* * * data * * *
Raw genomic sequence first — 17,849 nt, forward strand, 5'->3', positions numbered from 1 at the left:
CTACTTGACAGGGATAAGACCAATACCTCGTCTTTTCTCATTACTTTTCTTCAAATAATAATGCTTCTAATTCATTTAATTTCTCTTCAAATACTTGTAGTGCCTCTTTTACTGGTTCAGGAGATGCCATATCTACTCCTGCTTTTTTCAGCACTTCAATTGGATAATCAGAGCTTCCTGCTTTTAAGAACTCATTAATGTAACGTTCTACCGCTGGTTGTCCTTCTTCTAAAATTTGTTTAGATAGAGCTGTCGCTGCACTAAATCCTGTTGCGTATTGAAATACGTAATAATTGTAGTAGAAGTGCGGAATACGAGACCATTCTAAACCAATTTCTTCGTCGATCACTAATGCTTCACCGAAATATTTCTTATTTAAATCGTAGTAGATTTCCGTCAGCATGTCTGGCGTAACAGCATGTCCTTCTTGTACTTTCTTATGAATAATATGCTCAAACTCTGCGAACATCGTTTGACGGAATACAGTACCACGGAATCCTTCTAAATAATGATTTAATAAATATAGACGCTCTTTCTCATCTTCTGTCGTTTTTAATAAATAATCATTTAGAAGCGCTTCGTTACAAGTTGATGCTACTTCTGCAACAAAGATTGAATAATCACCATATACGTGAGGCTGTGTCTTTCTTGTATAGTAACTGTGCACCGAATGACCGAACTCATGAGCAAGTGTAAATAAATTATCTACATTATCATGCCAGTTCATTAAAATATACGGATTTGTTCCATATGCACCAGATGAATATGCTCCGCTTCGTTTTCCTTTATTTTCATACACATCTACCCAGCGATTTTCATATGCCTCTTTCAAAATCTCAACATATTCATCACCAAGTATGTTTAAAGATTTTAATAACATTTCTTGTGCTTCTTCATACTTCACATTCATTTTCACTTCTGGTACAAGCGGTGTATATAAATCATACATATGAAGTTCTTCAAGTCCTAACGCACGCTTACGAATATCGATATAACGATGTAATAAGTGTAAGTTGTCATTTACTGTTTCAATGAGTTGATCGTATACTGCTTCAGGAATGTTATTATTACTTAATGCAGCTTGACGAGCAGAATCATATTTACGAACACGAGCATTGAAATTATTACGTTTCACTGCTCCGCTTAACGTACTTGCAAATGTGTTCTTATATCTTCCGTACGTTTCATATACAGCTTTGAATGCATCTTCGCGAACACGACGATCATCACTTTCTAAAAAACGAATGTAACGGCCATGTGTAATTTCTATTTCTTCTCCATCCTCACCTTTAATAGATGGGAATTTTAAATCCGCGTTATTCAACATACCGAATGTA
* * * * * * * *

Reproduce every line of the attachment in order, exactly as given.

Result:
Raw genomic sequence first — 17,849 nt, forward strand, 5'->3', positions numbered from 1 at the left:
CTACTTGACAGGGATAAGACCAATACCTCGTCTTTTCTCATTACTTTTCTTCAAATAATAATGCTTCTAATTCATTTAATTTCTCTTCAAATACTTGTAGTGCCTCTTTTACTGGTTCAGGAGATGCCATATCTACTCCTGCTTTTTTCAGCACTTCAATTGGATAATCAGAGCTTCCTGCTTTTAAGAACTCATTAATGTAACGTTCTACCGCTGGTTGTCCTTCTTCTAAAATTTGTTTAGATAGAGCTGTCGCTGCACTAAATCCTGTTGCGTATTGAAATACGTAATAATTGTAGTAGAAGTGCGGAATACGAGACCATTCTAAACCAATTTCTTCGTCGATCACTAATGCTTCACCGAAATATTTCTTATTTAAATCGTAGTAGATTTCCGTCAGCATGTCTGGCGTAACAGCATGTCCTTCTTGTACTTTCTTATGAATAATATGCTCAAACTCTGCGAACATCGTTTGACGGAATACAGTACCACGGAATCCTTCTAAATAATGATTTAATAAATATAGACGCTCTTTCTCATCTTCTGTCGTTTTTAATAAATAATCATTTAGAAGCGCTTCGTTACAAGTTGATGCTACTTCTGCAACAAAGATTGAATAATCACCATATACGTGAGGCTGTGTCTTTCTTGTATAGTAACTGTGCACCGAATGACCGAACTCATGAGCAAGTGTAAATAAATTATCTACATTATCATGCCAGTTCATTAAAATATACGGATTTGTTCCATATGCACCAGATGAATATGCTCCGCTTCGTTTTCCTTTATTTTCATACACATCTACCCAGCGATTTTCATATGCCTCTTTCAAAATCTCAACATATTCATCACCAAGTATGTTTAAAGATTTTAATAACATTTCTTGTGCTTCTTCATACTTCACATTCATTTTCACTTCTGGTACAAGCGGTGTATATAAATCATACATATGAAGTTCTTCAAGTCCTAACGCACGCTTACGAATATCGATATAACGATGTAATAAGTGTAAGTTGTCATTTACTGTTTCAATGAGTTGATCGTATACTGCTTCAGGAATGTTATTATTACTTAATGCAGCTTGACGAGCAGAATCATATTTACGAACACGAGCATTGAAATTATTACGTTTCACTGCTCCGCTTAACGTACTTGCAAATGTGTTCTTATATCTTCCGTACGTTTCATATACAGCTTTGAATGCATCTTCGCGAACACGACGATCATCACTTTCTAAAAAACGAATGTAACGGCCATGTGTAATTTCTATTTCTTCTCCATCCTCACCTTTAATAGATGGGAATTTTAAATCCGCGTTATTCAACATACCGAATGTA